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28 January, 2022
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Signs of stabilization as Cyprus preps for inoculations

Coronavirus expert Dr Karayiannis said measures in place appear to be working, while the health ministry clarified who will get vaccinated first and when


The coronavirus situation is showing signs of stabilization and a drop in the number of daily cases is expected, member of the government’s health advisory committee Dr Petros Karayiannis said Wednesday.

Any progress achieved through the current restriction measures will become clear in the following days, Karayiannis said, adding that any decisions on a potential relaxation of measures for the Christmas holiday will be made at the very last minute.

“Looking at our epidemiological picture at this moment, I don’t think additional measures will be taken, because our numbers are not rising. If they did rise, it would be difficult to loosen measures and maybe stricter ones would be necessary,” Karayiannis told the Cyprus News Agency.

Karayiannis called on the public to be especially careful and observe the protocols for gatherings of friends and family.

The expert said the health system was still holding strong, noting that the recent spike the number of deaths was due to the transmission of the virus in retirement homes, attacking vulnerable groups.

Regarding vaccines, Karayiannis clarified that Cyprus plans to begin inoculations in early January, but warned that things would not be shifting back to normality overnight, as those vaccinated will need around a month to build up antibodies, while there will be a three-week gap between the first and second dose of the vaccine.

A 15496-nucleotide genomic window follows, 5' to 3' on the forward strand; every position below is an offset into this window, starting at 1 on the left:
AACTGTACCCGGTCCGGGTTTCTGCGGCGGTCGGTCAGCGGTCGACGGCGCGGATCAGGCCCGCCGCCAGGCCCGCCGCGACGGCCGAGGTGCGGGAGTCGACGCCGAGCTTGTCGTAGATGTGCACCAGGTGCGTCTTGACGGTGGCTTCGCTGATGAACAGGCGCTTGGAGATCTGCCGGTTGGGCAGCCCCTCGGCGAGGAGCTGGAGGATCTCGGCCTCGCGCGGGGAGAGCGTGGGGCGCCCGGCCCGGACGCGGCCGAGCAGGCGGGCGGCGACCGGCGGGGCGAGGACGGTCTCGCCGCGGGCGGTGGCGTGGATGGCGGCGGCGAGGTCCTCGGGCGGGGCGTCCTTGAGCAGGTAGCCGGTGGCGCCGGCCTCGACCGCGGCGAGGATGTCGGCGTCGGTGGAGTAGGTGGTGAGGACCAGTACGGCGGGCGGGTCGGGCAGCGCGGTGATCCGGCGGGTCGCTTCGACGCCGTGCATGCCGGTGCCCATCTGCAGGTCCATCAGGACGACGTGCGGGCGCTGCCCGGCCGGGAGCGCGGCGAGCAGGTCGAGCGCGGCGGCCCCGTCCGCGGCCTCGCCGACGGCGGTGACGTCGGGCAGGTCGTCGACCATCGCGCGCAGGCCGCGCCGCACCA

The vaccination program is expected to span around six months.

On Tuesday, the health ministry clarified the vaccination program’s priority list and the sequence in which different groups will be called to set appointments for the vaccination.

First priority was granted to residents and staff of nursing homes and institutions catering to adults with chronic diseases, but also to staff of ambulance departments and health professionals working with coronavirus patients and at ICUs.

According to the health ministry, nursing homes islandwide have a total of 2,294 members of staff and 3,882 residents, while the healthcare professionals who are granted first priority amount to some 1,000 people. These will begin inoculations in January, 2021.

Then, people aged over 80 years, estimated to be around 33,530 people, will be called in to get vaccinated, with priority to be granted to those in vulnerable groups. Vaccinations for this group are expected to begin in January and to be completed within the thirst three months of 2021.

Third in line are those aged over 75, estimated to amount to around 27,667 people, before people aged over 16 but at a high risk of serious illness follow suit. Vaccinations for people aged over 75 will begin in the first trimester of the new year, as will vaccinations for the following group.

Remaining health professionals and residents of closed institutions, such as prisons and migrant camps, are next in line, followed by the rest of the population.

The health ministry said its main aim is to see over 40% of the Cyprus population vaccinated within the first half of 2021.



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